You have alerted your insurance company you need coverage, your insurer has appointed counsel, but then you receive a reservation of rights letter stating that the company is reserving its rights to deny coverage in the future because the incident may fall within one of the policy exclusions. Many times, policyholders ignore these letters because their immediate need, the appointment of counsel, has been met. However, the better course is to respond to this letter, not to ignore it.
What should you do? At a minimum, you should respond with a general statement that you disagree with the reservation of rights and provide evidence (documentation or letters) showing reliance on coverage. In addition, you may want to talk with your insurance broker or underwriter and urge them to assist you in challenging the reservation of rights.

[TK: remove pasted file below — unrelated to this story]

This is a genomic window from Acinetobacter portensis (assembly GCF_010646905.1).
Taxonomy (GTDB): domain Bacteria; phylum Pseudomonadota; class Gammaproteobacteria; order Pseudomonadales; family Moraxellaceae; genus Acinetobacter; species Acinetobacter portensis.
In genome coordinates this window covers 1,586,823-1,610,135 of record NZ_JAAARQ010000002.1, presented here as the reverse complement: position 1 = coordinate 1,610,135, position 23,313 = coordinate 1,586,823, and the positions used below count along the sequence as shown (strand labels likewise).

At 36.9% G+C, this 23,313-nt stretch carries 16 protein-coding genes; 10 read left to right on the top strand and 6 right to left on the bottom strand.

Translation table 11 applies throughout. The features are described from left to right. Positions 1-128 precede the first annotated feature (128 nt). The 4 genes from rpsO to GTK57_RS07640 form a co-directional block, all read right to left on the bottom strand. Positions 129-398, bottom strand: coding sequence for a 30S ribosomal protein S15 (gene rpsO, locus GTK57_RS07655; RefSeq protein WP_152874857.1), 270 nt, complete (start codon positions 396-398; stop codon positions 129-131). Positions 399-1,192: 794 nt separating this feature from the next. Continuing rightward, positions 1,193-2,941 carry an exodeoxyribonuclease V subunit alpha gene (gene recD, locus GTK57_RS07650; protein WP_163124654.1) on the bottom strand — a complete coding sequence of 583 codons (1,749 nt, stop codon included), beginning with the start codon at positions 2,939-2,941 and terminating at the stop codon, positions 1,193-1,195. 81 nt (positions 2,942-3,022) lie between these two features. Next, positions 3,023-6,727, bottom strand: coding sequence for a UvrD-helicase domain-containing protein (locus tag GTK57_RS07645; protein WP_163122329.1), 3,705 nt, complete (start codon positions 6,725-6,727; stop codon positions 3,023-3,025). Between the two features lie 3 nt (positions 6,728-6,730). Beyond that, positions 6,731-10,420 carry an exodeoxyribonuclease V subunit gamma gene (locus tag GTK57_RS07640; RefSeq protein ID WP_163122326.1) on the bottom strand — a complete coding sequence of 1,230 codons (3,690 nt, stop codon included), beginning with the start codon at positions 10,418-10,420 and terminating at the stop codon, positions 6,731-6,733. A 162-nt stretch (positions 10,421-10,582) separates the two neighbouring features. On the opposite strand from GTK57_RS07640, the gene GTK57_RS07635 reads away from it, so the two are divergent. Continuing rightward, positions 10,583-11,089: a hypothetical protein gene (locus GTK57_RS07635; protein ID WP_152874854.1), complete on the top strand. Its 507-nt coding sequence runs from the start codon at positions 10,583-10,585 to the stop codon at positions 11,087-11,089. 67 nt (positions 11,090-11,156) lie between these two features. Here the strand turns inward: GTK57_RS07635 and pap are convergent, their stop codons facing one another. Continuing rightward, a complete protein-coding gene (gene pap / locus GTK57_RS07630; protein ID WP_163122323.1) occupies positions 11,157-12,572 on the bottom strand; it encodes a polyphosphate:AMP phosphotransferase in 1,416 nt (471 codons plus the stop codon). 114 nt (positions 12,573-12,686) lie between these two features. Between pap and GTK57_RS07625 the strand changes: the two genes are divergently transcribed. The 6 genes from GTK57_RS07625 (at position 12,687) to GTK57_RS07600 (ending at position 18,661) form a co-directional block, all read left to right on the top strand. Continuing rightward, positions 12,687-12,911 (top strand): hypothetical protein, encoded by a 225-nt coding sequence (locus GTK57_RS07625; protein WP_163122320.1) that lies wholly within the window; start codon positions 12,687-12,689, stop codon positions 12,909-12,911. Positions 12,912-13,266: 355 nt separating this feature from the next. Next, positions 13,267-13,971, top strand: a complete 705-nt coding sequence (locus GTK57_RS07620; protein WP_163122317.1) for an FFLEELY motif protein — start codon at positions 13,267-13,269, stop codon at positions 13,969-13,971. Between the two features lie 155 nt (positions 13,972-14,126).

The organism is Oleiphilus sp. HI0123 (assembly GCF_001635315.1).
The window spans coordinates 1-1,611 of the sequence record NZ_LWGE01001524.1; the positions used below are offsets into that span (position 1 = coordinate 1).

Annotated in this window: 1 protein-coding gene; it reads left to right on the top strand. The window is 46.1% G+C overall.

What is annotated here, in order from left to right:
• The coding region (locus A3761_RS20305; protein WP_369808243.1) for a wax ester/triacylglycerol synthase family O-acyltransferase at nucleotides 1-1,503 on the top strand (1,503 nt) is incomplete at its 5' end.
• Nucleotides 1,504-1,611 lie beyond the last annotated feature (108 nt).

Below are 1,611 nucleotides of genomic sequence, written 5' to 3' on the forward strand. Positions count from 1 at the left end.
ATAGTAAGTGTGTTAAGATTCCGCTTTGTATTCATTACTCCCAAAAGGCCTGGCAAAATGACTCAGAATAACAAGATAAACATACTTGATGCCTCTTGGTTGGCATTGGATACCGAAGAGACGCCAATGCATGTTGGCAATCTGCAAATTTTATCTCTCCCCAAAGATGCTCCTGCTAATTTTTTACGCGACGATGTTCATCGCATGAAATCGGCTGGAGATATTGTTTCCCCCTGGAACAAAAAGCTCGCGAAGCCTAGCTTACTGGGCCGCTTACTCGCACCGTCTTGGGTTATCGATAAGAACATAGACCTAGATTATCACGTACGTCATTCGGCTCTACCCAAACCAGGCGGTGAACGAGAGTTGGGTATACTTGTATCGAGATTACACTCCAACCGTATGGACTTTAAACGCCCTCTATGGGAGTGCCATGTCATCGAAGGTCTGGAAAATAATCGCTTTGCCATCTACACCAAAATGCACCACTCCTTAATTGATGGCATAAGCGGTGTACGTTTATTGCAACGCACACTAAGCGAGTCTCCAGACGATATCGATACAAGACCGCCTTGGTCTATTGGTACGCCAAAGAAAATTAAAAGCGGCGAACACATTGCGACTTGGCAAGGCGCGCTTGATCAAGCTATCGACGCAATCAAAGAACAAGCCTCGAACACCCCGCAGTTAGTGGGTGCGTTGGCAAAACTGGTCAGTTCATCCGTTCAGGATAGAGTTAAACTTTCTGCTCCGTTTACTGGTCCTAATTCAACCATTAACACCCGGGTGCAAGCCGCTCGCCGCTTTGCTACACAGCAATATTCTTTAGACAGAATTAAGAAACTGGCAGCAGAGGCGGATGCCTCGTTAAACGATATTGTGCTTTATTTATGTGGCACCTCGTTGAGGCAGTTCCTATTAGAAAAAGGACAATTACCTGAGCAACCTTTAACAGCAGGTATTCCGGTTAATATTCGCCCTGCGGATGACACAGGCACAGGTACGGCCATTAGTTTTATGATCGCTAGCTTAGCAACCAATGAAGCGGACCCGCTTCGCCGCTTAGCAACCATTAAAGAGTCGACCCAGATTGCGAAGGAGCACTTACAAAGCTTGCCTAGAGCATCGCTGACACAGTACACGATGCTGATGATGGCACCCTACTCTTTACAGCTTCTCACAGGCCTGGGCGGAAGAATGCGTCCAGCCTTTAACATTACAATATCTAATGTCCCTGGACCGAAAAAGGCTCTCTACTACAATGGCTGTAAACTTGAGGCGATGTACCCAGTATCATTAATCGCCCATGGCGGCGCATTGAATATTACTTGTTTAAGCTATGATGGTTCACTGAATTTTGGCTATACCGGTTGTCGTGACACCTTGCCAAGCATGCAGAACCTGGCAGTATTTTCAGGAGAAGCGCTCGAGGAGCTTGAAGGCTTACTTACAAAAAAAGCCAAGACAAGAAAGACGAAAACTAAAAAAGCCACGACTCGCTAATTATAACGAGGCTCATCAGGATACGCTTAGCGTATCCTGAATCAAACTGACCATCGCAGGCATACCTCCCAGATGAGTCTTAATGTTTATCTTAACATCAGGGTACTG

A second issue that sometime arises is that your insurer calls up or sends an email requesting additional information from you. Under all insurance policies, a policyholder has a duty to cooperate, but that duty to cooperate is connected with the defense against the underlying claim, rather than supplying information that is unrelated but may bear on coverage. The policyholder should ask why the insurer wants this information – Is it to assist the insurer in defending the claim or is it to be used to avoid coverage? If the latter, the policyholder or his or her attorney may want to suggest that such a request is not made in good faith and that the policyholder has no obligation to provide information to defeat coverage. If a response is given, again it should be to show coverage through documentation and letters.
If you need assistance with a reservation of rights letter or another insurance issue having an attorney who is familiar with insurance questions is a good first step. At DTC lawyers we are dedicated to our clients and are there to help. Feel free to contact us should you have any questions regarding insurance coverage.